Defenders of the Myth entertain me in so many ways, that it is sometimes hard to decide which is their most amusing feature. Could it be their complete and utter ignorance of South African history? Maybe it’s the way they will argue that black is white, and up is down, in defence of a regime even more ghastly than the later Apartheid government? Or perhaps it is just their sheer pig-headed stupidity?
In response to my article comparing the mistakes made in Putin’s invasion of the Ukraine, to those of Kruger’s invasion of British South Africa (http://www.chrisash.co.za/2022/04/12/those-who-do-not-learn-history/), a particularly deluded fellow felt the urge to pen the following email to a friend:
Very poor analogy – the Russian attack over multiple points comprises a range of strategic necessities; that it has struggled and in some places been reversed has nothing to do with the strategic rationale thereof, but the result of superior Ukrainian morale and purpose and their successful deployment of the best NATO anti-tank weapons. The Boer war declaration hope was to achieve another Majuba which the Boers gambled would bring the war to an early close – that might have occurred, the Boers also hoped, on any of the three fronts. No concentration of Boer forces at one spot was practical and in any event, the OFS were determined to operate outside their own borders. [err – that’s kinda essential when you are invading someone’s territory] There was no unified Boer command either – certainly not in 1899. The Boers never intended to take Durban – that would have been beyond their style of fighting – and seizing a major city in the Cape Colony would have been impossible for them – such operations were completely outside their military culture – in resources, training (or complete lack thereof in a formal sense), equipment and logistics.
He is markedly ignorant regarding these kinds of topics and stupid enough to broadcast the same to the whole world. This is just an attention-seeking little scribble; evidence of his limited reading and appreciation of the most basic fundamentals of what kind of military appraisal was realistic for the Boers in 1899 – let alone his understanding of the Russian military plans.
Though happy to call me ‘ignorant’ and ‘stupid’, you will note that he didn’t dare send his nonsense to me, or have the balls to post it as a comment on my blog… as he obviously knew his bizarre claims and half-baked theories would be absolutely torn to shreds.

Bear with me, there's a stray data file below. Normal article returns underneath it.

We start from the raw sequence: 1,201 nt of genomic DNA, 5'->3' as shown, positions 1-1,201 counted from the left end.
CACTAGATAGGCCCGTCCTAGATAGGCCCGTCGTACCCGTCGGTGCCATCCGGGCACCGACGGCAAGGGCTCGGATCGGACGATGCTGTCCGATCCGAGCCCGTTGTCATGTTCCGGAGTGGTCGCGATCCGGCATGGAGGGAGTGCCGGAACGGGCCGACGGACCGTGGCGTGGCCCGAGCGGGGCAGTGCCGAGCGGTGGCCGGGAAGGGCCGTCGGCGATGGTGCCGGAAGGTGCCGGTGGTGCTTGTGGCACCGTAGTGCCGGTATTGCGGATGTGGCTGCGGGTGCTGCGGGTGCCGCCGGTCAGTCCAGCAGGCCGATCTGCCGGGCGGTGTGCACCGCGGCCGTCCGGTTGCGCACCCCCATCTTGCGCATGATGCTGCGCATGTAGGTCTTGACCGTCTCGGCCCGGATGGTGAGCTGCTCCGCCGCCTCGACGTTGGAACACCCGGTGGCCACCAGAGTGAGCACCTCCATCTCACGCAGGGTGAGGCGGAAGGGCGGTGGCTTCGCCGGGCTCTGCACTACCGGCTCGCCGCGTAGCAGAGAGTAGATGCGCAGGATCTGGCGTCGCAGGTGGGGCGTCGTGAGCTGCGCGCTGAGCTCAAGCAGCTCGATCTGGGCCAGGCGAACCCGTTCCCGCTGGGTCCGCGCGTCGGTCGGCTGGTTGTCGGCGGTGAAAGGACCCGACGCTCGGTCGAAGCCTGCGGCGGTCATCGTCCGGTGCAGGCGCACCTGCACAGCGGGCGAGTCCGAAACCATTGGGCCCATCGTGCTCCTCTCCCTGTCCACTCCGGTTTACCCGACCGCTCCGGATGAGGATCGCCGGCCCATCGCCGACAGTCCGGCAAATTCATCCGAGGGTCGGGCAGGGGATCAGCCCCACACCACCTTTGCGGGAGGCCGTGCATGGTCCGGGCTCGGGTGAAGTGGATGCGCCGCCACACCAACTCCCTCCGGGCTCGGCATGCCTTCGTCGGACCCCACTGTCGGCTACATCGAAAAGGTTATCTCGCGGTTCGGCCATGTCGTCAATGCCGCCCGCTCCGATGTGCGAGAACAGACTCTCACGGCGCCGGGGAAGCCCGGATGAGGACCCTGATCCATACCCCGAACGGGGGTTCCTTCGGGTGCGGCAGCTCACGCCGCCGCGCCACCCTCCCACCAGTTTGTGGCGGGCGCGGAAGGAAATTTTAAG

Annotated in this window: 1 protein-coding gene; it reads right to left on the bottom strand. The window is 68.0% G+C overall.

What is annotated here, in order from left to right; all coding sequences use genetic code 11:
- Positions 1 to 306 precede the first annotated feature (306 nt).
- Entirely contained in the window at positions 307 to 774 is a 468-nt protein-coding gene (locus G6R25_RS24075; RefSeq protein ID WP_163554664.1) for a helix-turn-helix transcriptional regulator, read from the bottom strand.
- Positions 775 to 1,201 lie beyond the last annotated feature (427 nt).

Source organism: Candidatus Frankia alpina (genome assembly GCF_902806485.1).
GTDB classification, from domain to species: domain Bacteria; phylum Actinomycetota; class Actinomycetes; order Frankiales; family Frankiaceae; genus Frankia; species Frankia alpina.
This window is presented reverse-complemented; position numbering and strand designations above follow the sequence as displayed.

In truth, it is not me that lacks ‘the most basic fundamentals of what kind of military appraisal was realistic for the Boers in 1899’ – that was the Boer Commanders themselves. With matchless over-confidence, and total ignorance, Kruger and his minions jauntily picked a fight with the Greatest of the Great Powers, ridiculously dissipating their combat power by attacking in all directions, and brainlessly getting sucked into three sieges which they proved totally incapable of winning. They then got chased out of Natal and all the other places they had snatched, and weren’t even able to mount a meaningful defence of their own capitals.
Quite what ‘The Boer war declaration hope was to achieve another Majuba’ means is anyone’s guess, but the Battle of Majuba in 1881 was a tiny skirmish in which only 92 British troops were killed. More importantly, it was fought after the spineless Gladstone had already resolved on peace with the Boer rebels: it did not ‘force’ the British to the negotiating table.
But the funniest part of his self-pitying rant is the hopelessly incorrect claim that the Boers ‘never intended to take Durban’. Amusingly, I had not even mentioned Durban in the article which caused him to throw a little tantrum, but this is exactly the sort of post-facto far-fetched excuse that True Believers dream up to explain away each and every Boer military defeat; when one points out that the Boers were incapable of capturing Kimberley, for example, one will be told they didn’t want to; when one points out that the Boers were incapable of holding their positions at the Modder River, one will be told they didn’t want to. It is an all-too-predictable, though highly entertaining, way of explaining away any beating Kruger’s men took.